Monday, April 04, 2005

The Rose by any other Name

If only I had known her when I was battling everyone to name J her big and beautiful name, I thought when I first met Mandira Nigam (not her real name of course). A graceful, intelligent and accomplished woman , she looked much younger than her sixty seven years. The difference in our age did not undermine the quality of our friendship.

I was curious to know about her struggles as an immigrant over forty years ago, how she became the most successful Asian doctor in town, what mistakes she had made raising her children. She had accepted with equanimity that they were both failures by conventional wisdom. Mandira was not the one to flinch from the truth.

She was curious about the state of youth, technology and politics in India. Her India was that of the forties and fifties - a country that bore no resemblance to what I knew and could tell her about - the eighties and nineties. We both shared the feeling of incredulity as we traded stories from our experiences.

Discrimination was one of the things we naturally talked about. She being a Indian woman doctor at that time she must have found it hard to make her niche in America. Her anecdotes stayed with me long after we parted ways. Sometimes a trigger will bring them back and I can see Mandira's tranquil, smiling face as she related it to me. No bitterness, no negativity just a tinge of amusement maybe.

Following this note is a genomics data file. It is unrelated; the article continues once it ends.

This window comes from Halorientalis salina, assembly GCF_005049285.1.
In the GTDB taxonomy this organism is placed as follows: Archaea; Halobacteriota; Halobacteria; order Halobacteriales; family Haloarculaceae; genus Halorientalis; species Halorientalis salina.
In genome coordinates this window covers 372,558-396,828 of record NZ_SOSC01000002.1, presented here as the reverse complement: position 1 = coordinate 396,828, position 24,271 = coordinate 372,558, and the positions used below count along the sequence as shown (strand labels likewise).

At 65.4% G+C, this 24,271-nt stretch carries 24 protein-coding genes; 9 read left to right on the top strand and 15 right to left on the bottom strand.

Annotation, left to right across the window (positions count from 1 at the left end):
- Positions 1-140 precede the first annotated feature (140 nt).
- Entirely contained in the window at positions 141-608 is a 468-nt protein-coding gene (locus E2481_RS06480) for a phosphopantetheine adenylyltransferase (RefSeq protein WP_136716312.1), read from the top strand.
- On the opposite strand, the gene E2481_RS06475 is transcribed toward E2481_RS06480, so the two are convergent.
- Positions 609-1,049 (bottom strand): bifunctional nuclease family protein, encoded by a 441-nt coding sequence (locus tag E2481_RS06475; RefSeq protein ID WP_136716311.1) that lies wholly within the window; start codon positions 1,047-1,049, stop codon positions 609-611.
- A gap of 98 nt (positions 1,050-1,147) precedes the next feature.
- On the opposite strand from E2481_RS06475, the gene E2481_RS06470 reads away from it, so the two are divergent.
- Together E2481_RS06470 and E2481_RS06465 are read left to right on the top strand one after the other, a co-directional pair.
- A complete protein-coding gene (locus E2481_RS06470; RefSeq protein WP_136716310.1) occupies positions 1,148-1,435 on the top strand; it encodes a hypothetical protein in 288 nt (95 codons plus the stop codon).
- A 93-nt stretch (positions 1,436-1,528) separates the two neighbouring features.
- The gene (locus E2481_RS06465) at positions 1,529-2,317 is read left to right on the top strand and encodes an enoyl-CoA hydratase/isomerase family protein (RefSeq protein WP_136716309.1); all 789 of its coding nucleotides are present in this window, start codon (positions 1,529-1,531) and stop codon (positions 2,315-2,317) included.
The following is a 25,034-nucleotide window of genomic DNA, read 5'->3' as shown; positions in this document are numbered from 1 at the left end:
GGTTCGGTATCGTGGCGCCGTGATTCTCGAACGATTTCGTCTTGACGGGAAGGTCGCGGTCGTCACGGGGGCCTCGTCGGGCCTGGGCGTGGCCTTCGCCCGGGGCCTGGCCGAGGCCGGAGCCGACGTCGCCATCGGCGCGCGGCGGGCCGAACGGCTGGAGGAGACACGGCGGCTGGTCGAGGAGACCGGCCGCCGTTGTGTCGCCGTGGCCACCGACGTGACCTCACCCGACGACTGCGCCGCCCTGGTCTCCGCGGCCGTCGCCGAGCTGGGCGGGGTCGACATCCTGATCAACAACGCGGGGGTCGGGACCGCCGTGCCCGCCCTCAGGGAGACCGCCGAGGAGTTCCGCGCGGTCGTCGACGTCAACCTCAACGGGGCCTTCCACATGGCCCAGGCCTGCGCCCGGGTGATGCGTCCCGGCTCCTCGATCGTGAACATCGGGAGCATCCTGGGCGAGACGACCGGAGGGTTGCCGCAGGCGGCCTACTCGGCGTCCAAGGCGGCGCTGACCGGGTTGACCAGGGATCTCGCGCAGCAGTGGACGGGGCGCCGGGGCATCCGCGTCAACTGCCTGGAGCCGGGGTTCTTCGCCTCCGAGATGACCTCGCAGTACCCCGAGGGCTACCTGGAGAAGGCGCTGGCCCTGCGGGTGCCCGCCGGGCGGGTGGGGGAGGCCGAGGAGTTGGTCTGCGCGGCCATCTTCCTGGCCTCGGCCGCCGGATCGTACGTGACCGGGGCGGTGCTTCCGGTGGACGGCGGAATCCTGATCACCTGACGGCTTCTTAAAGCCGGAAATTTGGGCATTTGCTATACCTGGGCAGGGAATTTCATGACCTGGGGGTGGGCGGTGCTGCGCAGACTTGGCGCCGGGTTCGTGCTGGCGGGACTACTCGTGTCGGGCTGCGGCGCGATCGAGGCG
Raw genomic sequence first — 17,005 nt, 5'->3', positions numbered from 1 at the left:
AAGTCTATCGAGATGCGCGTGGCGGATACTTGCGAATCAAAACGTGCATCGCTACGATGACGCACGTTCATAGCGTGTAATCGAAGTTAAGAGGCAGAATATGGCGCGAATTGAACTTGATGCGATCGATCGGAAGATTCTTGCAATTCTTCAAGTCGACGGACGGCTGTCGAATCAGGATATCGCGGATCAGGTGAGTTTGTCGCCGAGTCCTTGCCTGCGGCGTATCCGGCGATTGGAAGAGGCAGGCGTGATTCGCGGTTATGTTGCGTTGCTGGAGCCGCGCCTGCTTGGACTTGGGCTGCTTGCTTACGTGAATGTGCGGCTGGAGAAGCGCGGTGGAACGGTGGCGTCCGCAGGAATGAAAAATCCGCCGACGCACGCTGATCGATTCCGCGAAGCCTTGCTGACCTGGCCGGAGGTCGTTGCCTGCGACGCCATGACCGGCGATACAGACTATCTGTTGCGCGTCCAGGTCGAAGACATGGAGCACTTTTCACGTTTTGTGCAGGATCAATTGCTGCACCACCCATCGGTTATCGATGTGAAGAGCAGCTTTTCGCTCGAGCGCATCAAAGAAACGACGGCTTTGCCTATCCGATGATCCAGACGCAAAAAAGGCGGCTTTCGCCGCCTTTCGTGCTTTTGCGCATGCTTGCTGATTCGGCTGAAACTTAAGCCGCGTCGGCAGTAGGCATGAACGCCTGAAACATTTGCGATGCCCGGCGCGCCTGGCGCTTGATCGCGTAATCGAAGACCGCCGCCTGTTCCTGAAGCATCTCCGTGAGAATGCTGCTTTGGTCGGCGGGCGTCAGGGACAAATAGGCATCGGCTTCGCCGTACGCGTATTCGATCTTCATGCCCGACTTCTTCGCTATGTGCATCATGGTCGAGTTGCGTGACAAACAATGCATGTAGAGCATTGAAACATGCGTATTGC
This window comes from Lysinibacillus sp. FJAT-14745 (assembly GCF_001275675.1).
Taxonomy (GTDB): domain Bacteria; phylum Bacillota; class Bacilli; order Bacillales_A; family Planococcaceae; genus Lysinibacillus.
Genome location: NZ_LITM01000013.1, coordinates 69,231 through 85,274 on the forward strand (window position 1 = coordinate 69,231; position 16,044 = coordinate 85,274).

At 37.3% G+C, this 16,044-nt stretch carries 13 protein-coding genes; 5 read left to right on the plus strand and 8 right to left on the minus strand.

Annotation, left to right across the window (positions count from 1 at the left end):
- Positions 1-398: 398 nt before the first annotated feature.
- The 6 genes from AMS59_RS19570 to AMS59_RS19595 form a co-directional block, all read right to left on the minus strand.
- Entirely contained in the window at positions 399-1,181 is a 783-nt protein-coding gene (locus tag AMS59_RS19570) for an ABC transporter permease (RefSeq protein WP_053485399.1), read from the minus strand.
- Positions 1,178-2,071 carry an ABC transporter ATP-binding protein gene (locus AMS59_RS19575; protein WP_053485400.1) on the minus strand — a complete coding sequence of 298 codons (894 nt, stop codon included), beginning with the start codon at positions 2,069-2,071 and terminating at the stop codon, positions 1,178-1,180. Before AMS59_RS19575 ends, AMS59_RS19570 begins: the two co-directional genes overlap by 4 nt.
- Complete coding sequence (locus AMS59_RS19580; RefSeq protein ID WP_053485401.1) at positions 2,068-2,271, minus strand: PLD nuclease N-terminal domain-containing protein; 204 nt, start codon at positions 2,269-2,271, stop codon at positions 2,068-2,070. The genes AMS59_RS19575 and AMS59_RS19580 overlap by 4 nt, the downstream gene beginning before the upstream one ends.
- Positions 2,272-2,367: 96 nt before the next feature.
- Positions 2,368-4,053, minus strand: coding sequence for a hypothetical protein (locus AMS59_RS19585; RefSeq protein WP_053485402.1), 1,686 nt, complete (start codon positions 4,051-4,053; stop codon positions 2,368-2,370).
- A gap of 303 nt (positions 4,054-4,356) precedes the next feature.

Soon after she started out at the local hospital one of her co-workers David said "Would you mind it if I called you Man ? I can't pronounce your name." She shot back "Why not. How about I call you Tom ?" He apologized and mastered the sound of the word Mandira. Years later she had a intern named Venkatachalam work for her. No one in the practice even wanted to take a stab at the name.

One day Mandira told an RN who was calling him Vee "Surprising isn't it that you can pronounce Schwarznegger and that's hardly English but there's no way you can say Ventakachalam. You need to keep trying until you can say this gentleman's name correctly" This in full view of everyone. The man got back his name thanks to Mandira.

Every time someone tries to abbreviate J's name, I remember Mandira fighting for her and her community's dignity so many years ago and tell them politely. "I would really appreciate it if you called her by her full formal name. That name has a beautiful meaning that is lost when hacked arbitrarily. It means a lot to me for people to call her the name I gave her" Most often people comply. I think I have to go through these hoops to this day because there were not enough Mandiras in her time and there still are not.

This one is for you Mandira. Congratulations on becoming grandma. May she have your fire.

No comments: